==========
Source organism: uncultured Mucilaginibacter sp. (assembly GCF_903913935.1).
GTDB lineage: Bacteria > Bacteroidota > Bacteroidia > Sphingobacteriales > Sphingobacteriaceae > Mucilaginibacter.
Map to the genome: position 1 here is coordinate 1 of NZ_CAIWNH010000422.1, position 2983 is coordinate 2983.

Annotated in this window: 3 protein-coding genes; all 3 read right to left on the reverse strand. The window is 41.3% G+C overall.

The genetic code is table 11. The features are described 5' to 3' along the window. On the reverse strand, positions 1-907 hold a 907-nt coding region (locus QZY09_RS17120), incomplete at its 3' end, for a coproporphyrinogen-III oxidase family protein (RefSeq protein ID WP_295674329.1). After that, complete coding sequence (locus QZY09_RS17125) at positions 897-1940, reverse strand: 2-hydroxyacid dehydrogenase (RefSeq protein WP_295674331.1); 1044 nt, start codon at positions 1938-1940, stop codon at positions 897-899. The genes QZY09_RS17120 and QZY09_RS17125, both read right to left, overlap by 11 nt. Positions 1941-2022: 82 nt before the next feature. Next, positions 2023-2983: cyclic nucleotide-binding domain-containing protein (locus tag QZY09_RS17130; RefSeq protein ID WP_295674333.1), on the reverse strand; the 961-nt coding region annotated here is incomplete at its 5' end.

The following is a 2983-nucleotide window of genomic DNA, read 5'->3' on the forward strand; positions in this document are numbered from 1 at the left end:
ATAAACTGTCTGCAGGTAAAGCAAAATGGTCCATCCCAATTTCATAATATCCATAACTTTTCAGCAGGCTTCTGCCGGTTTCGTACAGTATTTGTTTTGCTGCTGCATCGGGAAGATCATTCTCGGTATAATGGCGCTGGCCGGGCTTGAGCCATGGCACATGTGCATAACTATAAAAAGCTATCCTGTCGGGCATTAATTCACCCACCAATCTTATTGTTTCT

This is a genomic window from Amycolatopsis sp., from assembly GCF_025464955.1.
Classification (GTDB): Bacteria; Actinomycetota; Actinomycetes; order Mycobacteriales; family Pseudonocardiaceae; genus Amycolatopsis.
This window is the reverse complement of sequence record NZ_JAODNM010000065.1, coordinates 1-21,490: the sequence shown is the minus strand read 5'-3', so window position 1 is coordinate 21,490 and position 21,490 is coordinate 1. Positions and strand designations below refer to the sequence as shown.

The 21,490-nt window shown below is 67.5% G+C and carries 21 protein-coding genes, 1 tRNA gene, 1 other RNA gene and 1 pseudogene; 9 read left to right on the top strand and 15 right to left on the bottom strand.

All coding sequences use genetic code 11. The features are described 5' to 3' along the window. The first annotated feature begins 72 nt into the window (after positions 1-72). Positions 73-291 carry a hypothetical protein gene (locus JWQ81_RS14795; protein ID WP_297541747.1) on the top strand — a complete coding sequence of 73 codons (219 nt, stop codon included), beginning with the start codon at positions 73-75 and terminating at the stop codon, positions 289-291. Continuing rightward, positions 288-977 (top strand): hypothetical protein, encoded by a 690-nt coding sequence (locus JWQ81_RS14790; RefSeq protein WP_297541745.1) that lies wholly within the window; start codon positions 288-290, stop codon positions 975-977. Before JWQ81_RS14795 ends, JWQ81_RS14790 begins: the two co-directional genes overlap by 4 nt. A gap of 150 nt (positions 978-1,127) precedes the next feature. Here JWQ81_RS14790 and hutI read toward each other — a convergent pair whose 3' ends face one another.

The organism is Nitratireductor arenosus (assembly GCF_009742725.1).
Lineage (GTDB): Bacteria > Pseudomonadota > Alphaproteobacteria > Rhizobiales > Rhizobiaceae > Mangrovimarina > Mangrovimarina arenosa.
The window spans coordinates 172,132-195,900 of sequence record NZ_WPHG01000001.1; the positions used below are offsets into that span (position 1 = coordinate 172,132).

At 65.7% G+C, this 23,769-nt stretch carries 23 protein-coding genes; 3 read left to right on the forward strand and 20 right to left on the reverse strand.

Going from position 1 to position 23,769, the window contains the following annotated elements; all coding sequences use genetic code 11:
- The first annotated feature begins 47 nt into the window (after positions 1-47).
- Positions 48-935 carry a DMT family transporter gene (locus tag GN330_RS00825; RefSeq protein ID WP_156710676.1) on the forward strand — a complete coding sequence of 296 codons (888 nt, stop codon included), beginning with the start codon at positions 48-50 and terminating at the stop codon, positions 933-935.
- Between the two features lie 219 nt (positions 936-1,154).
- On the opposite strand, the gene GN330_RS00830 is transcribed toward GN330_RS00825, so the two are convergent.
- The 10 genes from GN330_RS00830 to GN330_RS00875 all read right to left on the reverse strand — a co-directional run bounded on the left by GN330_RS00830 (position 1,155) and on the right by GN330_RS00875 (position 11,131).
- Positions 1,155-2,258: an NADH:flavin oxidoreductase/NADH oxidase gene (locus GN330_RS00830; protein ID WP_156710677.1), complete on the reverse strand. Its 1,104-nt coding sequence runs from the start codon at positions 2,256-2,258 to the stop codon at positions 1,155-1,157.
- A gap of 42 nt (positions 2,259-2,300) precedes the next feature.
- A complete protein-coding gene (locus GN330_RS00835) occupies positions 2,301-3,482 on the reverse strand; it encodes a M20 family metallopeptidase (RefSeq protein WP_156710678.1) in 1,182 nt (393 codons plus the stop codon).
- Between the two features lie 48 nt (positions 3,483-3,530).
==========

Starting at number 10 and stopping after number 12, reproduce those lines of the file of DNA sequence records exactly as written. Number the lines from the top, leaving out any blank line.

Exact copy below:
This window is the reverse complement of sequence record NZ_JAODNM010000065.1, coordinates 1-21,490: the sequence shown is the minus strand read 5'-3', so window position 1 is coordinate 21,490 and position 21,490 is coordinate 1. Positions and strand designations below refer to the sequence as shown.

The 21,490-nt window shown below is 67.5% G+C and carries 21 protein-coding genes, 1 tRNA gene, 1 other RNA gene and 1 pseudogene; 9 read left to right on the top strand and 15 right to left on the bottom strand.

All coding sequences use genetic code 11. The features are described 5' to 3' along the window. The first annotated feature begins 72 nt into the window (after positions 1-72). Positions 73-291 carry a hypothetical protein gene (locus JWQ81_RS14795; protein ID WP_297541747.1) on the top strand — a complete coding sequence of 73 codons (219 nt, stop codon included), beginning with the start codon at positions 73-75 and terminating at the stop codon, positions 289-291. Continuing rightward, positions 288-977 (top strand): hypothetical protein, encoded by a 690-nt coding sequence (locus JWQ81_RS14790; RefSeq protein WP_297541745.1) that lies wholly within the window; start codon positions 288-290, stop codon positions 975-977. Before JWQ81_RS14795 ends, JWQ81_RS14790 begins: the two co-directional genes overlap by 4 nt. A gap of 150 nt (positions 978-1,127) precedes the next feature. Here JWQ81_RS14790 and hutI read toward each other — a convergent pair whose 3' ends face one another.